If imaginable, he’s against everything that he was raised to be for. He’s a heretic. He’s an apostate, and he stands up and says, “I’m guilty of absolutely nothing. I have done nothing for which my conscience pains me.” Well, they couldn’t stand that kind – to them, that was horrible egoism; and I think partly due to the fact that no Jew ever had a clear conscience if he was really, totally honest. You say, “Why?” Because the Old Testament system never purged the conscience, right? When you made a sacrifice, that took care of the sins you’d already committed. As soon as you committed another one, you were under the guilt again. That’s why the book of Hebrews says in chapter 9 and in chapter 10 that Christ, in His perfect sacrifice, purged the conscience; something that a Christian has that a Jew does not have – aside from salvation – is the absolute freedom from the guilt of unforgiven sin, because it’s all forgiven.

And so those Jews didn’t understand the statement. They didn’t understand how he could say, “I’m conscientious before God,” when they thought he was an apostate. And, if you want to push the point, they couldn’t understand at all how a guy could say, “I have a good conscience,” even in its ultimate sense, because they never knew freedom from an evil conscience to have a clear conscience. And the reason they didn’t know a clear conscience was because there was never an ultimate sacrifice for their sin. They were always under the guilt.

Well, the confrontation then led to conflict. Verse 2, “The high priest Ananias commanded them that stood by him to smite on the mouth.” When Paul said that – I told you last week that – the high priest told somebody to hit him in the mouth. The word “smite” is not a slap. It either means a blow with a club or with a fist. At the least, it was a smash in the mouth with a full fist.

Now, it is this point that becomes the interesting part of this passage. What is going on after this is the part that we want to determine. “Then said Paul unto him,” in verse 3, ’...God shall smite thee, thou whited wall! Sittest thou to judge me after the law, and commandest me to be smitten contrary to the law’?”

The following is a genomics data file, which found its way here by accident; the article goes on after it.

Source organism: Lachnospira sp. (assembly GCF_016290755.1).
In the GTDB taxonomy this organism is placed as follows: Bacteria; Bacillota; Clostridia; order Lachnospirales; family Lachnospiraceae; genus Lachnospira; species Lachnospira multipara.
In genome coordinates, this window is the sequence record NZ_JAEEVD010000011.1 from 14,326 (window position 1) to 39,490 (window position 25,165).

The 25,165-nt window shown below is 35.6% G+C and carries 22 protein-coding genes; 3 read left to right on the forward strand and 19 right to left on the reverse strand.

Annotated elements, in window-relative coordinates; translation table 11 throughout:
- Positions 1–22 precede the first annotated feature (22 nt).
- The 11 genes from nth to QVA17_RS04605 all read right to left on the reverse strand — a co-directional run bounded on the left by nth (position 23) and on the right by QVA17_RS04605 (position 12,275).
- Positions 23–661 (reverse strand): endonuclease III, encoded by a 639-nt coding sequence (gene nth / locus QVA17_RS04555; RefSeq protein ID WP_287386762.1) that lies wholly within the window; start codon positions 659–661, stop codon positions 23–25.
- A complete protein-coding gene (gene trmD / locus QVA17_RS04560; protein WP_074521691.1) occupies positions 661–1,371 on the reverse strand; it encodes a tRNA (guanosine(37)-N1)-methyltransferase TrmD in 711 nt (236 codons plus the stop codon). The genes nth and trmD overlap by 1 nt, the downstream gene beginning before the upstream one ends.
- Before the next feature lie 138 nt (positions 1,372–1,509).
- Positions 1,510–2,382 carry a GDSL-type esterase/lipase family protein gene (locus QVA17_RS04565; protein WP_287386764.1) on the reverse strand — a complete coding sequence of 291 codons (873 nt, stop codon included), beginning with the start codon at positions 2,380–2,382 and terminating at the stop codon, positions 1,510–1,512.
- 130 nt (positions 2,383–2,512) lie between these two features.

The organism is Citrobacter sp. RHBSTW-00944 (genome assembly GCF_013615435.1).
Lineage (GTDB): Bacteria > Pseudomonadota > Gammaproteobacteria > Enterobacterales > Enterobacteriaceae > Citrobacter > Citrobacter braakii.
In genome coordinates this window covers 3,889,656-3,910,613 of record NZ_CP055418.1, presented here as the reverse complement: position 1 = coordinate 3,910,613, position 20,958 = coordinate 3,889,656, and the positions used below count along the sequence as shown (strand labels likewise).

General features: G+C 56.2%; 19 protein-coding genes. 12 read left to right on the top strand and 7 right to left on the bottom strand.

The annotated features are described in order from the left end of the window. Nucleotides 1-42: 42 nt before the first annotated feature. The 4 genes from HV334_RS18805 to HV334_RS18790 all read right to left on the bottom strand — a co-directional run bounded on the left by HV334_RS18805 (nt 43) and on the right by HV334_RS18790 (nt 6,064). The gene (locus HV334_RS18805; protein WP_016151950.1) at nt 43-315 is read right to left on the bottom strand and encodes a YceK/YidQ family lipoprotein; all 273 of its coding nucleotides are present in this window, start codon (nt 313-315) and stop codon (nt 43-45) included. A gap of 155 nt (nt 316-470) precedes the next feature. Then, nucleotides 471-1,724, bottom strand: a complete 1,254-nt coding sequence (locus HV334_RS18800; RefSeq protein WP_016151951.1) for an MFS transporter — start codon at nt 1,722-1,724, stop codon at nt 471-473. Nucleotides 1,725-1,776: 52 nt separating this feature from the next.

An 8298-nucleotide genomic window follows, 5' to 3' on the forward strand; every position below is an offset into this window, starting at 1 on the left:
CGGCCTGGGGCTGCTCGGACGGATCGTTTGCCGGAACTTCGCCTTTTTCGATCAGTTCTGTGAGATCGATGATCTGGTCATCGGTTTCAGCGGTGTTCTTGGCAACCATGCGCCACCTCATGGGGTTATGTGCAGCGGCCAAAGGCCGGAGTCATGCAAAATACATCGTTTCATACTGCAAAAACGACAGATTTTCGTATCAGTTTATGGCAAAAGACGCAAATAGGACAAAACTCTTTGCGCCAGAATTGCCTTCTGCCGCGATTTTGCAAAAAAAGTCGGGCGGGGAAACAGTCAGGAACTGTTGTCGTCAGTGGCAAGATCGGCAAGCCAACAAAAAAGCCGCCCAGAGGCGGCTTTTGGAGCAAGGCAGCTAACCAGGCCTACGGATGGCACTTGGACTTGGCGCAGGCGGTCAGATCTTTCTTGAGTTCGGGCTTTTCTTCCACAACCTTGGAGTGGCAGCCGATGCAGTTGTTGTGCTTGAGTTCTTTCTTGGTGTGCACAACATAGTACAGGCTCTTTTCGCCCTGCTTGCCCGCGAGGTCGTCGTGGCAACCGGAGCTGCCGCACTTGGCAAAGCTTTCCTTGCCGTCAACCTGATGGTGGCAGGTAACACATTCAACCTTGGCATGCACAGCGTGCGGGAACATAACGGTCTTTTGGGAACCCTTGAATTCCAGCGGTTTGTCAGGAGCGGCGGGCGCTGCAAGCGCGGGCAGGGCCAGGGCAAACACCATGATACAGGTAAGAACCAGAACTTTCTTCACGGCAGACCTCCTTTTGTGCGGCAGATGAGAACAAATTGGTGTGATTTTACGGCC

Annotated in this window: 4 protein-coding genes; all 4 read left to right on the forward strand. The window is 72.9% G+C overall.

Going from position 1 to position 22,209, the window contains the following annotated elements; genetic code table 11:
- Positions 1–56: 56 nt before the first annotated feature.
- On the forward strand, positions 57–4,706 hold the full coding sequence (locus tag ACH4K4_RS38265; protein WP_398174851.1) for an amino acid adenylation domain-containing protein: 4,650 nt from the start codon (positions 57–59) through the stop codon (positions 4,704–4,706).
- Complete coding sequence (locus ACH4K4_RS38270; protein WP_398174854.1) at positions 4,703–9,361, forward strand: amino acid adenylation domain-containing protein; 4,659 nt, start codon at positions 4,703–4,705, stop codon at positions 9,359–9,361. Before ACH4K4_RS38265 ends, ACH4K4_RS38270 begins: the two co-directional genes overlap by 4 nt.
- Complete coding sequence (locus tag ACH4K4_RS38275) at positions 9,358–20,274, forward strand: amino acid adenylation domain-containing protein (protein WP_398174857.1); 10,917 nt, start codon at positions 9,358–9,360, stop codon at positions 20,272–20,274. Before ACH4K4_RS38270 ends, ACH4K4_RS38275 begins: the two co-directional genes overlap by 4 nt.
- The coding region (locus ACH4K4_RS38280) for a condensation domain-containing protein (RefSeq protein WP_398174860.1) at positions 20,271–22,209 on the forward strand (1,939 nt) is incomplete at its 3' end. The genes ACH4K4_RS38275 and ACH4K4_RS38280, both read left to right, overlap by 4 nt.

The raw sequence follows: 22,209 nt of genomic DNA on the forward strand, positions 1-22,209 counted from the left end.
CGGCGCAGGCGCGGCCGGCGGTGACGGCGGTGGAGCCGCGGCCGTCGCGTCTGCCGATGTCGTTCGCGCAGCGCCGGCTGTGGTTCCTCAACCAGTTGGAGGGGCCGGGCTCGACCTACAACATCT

The high priest had violated the law. Jewish law carefully safeguarded the rights of a man on trial. He hadn’t even been accused of a crime, let alone proven to be guilty, and so the high priest was out of order in asking that Paul be punched in the mouth. That was completely out of order. And the apostle Paul is saying, “God is going to punish you.” He was calling on the vengeance of God. “God is going to punish you for sitting at the seat of authority in the law and violating the law. You are a hypocrite. You have brought me to be tried by the law, and you are in violation of it yourself. You whited wall!” And that’s just a term for a hypocrite, hypocrisy; a wall that’s all painted up nice, but if you leaned on it, it would fall over.

Now, I told you last week that I felt Paul was somewhat angry; that he was indignant, and that I think that this was a mistake that he made. This was a sin. This was a violation. He lost his cool at this point. And I don’t have a problem with that because I think that’s what humanity is like, and I think that sooner or later the old nature, the part of man which has its propensity toward sin is going to surge out, and apparently to me does here in Paul’s case.

Now, there are other interpretation of this, and I’m the first one to admit that. In fact, a friend suggested to me this week that maybe Paul was not volatile. Maybe he was not angry. Maybe he was not reactionary, but he merely saw this as an opportunity to gain a legal advantage, that when this high priest had violated the law; then he took advantage of that to gain a point over them, to sort of be able to put himself in the place of being the one who supported the law as over against them. It seemed to be a very good, legal move.

The problem I have with that is, in the first place, he didn’t know it was the high priest that said it; and in the second place, it wasn’t convened really as a legal court. But let me just take it further. I really feel comfortable with the fact that Paul was a little angry here because of the fact that in a legal situation, you don’t have to call somebody a whited wall to make your point. You can just make your point. There would be an objection in court if you said to somebody on the stand, “Such and such and such and such, you whited wall.” I mean, normally, that’s not how you would handle a legal move, not if you were smart.